Appellant argues that the issue as to him concerned only the alleged passage of money; that the jury were improperly called upon to separate the evidence on that issue from evidence of possession and sale by Emma Johnson. We are asked to rule that the District Court abused its discretion in refusing a severance.
If these two defendants had been tried separately, it would have been necessary to present the same evidence of the entire transaction in each trial. Both defendants, in their own testimony, presented complete denials, neither adducing facts harmful to the other. Abuse of discretion on this point is not supported by the record before us. United States v. Soto, 7 Cir., 1958, 256 F.2d 729, 735; United States v. Kramer, 7 Cir., 1956, 236 F.2d 656, 657, and cases there cited.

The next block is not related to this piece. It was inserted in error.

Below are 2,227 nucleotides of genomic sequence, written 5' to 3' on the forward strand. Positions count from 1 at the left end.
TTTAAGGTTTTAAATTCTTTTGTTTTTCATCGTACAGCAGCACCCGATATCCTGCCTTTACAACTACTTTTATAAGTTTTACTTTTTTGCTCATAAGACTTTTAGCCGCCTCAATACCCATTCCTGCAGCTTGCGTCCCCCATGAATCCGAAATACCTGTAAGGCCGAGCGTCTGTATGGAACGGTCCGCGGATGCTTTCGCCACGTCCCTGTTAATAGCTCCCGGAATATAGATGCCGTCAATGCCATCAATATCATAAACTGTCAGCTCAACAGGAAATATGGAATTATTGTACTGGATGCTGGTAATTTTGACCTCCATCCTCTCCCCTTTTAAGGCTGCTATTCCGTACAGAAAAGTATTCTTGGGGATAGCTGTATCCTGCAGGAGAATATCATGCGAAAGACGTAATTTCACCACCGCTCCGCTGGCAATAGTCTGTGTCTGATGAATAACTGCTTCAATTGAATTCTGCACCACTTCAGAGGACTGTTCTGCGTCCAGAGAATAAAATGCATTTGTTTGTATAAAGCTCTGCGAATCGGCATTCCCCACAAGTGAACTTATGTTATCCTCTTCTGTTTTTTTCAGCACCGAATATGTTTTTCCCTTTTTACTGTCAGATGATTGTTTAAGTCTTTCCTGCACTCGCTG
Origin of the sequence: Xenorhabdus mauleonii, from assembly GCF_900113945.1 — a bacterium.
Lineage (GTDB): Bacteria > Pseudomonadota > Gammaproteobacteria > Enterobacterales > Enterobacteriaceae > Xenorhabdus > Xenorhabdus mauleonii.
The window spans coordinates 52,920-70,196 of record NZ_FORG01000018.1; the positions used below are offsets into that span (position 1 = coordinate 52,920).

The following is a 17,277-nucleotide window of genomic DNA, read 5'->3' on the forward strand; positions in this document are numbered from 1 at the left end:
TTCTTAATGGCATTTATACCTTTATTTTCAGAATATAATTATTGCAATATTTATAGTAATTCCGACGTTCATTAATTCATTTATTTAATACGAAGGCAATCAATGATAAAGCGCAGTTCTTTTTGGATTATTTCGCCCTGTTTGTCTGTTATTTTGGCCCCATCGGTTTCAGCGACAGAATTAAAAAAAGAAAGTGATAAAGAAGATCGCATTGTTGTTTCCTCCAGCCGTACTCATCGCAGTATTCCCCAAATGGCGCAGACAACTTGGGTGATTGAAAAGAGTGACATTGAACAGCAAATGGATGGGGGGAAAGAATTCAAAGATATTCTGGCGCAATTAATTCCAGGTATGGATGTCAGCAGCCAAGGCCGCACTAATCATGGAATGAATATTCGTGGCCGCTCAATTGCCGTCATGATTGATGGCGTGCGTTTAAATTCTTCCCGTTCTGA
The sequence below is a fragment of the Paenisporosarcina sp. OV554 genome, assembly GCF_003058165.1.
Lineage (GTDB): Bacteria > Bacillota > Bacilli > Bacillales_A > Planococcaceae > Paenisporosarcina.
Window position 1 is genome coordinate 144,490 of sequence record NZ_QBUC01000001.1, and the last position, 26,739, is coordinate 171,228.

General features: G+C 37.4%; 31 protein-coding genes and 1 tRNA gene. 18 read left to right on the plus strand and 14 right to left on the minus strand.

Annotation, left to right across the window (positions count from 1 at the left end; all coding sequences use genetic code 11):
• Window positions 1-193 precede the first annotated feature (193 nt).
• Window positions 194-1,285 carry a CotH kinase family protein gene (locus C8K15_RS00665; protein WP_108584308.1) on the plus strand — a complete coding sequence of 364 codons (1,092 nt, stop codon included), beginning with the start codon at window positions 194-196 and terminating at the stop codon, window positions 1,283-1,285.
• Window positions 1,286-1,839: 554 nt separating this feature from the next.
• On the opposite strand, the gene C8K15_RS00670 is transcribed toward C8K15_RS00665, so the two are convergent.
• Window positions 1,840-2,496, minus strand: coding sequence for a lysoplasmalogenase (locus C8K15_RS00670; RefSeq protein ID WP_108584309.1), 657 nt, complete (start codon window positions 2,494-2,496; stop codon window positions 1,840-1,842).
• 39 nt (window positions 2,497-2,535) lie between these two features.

When appellant took the witness stand to testify in his own behalf, his credibility became an issue in the case. Like any other witness he was subject to impeaching questions. He asserts that the Trial Judge erred in allowing the prosecutor to cross-examine and in effect to impeach him by the showing of prior convictions for misdemeanors, citing Manning v. United States, 8 Cir., 1923, 287 F. 800, 805. In that case cross-examination respecting prior misdemeanors was permitted over timely objection. We have examined the other cases cited by appellant on this point and find them equally unpersuasive. It does not appear from the transcript of the trial here that counsel for appellant objected to the questions posed by the prosecutor. In one instance, with respect to the conviction in LaGrange, the prosecutor asked what appellant had done. To that question, an objection was made and was promptly sustained. In our opinion appellant may not now raise this issue under 28 U.S.C. § 2255.